Thank you Sam Youngman of the Kentucky Herald-Leader. His article about the upcoming governor's race between Jack Conway and Tea Party loon Matt Bevin sums up how I feel about this appalling political race. It is a perfect microcosm of what progressives have to put up with when the state "Democratic" Party acts like they get their political strategy from a consultant inside the Beltway.
To be honest, I wasn't aware of this little factoid:
There were many surprising numbers in last year's U.S. Senate election, ending with the margin of victory (15.5 points).
But perhaps no other number was as shocking or concerning for Democrats than 12,000. That's roughly the number of Louisville Democrats who went into voting booths and pulled the lever for U.S. Rep. John Yarmuth and then left without voting for Democrat Alison Lundergan Grimes.
That number, pointed out by Kentucky writer James Higdon, presented a harsh new reality for Kentucky Democrats — there was only so much the liberal base was willing to put up with from its own party.
I knew that most Democrats who couldn't stomach Lundergan-Grimes chickenshit campaign sat at home, but I didn't know that some who did show up either didn't vote for her or wrote in another candidate:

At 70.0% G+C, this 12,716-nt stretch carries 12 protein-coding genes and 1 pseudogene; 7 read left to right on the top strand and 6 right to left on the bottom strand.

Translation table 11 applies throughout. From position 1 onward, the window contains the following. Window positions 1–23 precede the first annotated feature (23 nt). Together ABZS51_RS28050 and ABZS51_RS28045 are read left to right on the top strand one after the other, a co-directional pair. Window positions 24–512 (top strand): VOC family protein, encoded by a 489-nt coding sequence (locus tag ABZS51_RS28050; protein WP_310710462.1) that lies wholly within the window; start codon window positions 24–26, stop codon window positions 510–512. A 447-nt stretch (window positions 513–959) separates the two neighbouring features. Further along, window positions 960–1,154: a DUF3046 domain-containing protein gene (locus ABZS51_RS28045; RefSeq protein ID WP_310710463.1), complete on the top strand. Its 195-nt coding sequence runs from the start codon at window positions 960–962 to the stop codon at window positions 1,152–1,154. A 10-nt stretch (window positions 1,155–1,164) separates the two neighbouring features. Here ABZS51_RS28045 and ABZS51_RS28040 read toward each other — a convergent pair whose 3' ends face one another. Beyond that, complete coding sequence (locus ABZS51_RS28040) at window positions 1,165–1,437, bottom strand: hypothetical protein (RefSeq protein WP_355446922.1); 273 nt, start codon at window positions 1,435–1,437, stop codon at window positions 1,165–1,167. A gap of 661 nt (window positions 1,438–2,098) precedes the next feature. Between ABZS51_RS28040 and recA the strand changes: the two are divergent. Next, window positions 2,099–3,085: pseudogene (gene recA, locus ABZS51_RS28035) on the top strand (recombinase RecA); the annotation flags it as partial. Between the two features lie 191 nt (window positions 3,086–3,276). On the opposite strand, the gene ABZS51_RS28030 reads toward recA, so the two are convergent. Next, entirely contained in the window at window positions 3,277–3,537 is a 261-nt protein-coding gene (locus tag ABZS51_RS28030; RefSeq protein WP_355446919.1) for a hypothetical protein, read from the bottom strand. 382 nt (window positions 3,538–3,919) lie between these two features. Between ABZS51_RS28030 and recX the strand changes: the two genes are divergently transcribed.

Capillo is a liberal activist, one of the protesters dragged from a Frankfort committee room by Kentucky State Police this year after lawmakers refused to consider a proposal to restore voting rights to felons who have completed their sentences.
Capillo, who lives in Lexington, went into the voting booth last year and voted for a down-ballot Democrat — congressional candidate Elisabeth Jensen — and then wrote in the name of a candidate for U.S. Senate instead of voting for Grimes.
A double-whammy of insults — a Grimes ad about "illegal immigrants" and Grimes' refusal to say if she voted for Obama — in the closing days of the race were too much for Capillo and others.
And Conway is behaving in a similar way as the pathetic Lundergan-Grimes. However, as the article points out, there are major differences. And the big one is that Conway is at least defending the Medicaid expansion in KY. In fact, he has been playing some offense on the issue.
Yes, I am unhappy with Conway, but I will still vote for him because the alternative is just too awful to even contemplate. But my point is that Kentucky politicians can go too far in trying to be a Republican while running with the so called Democratic label. Conway appears to have avoided that this time.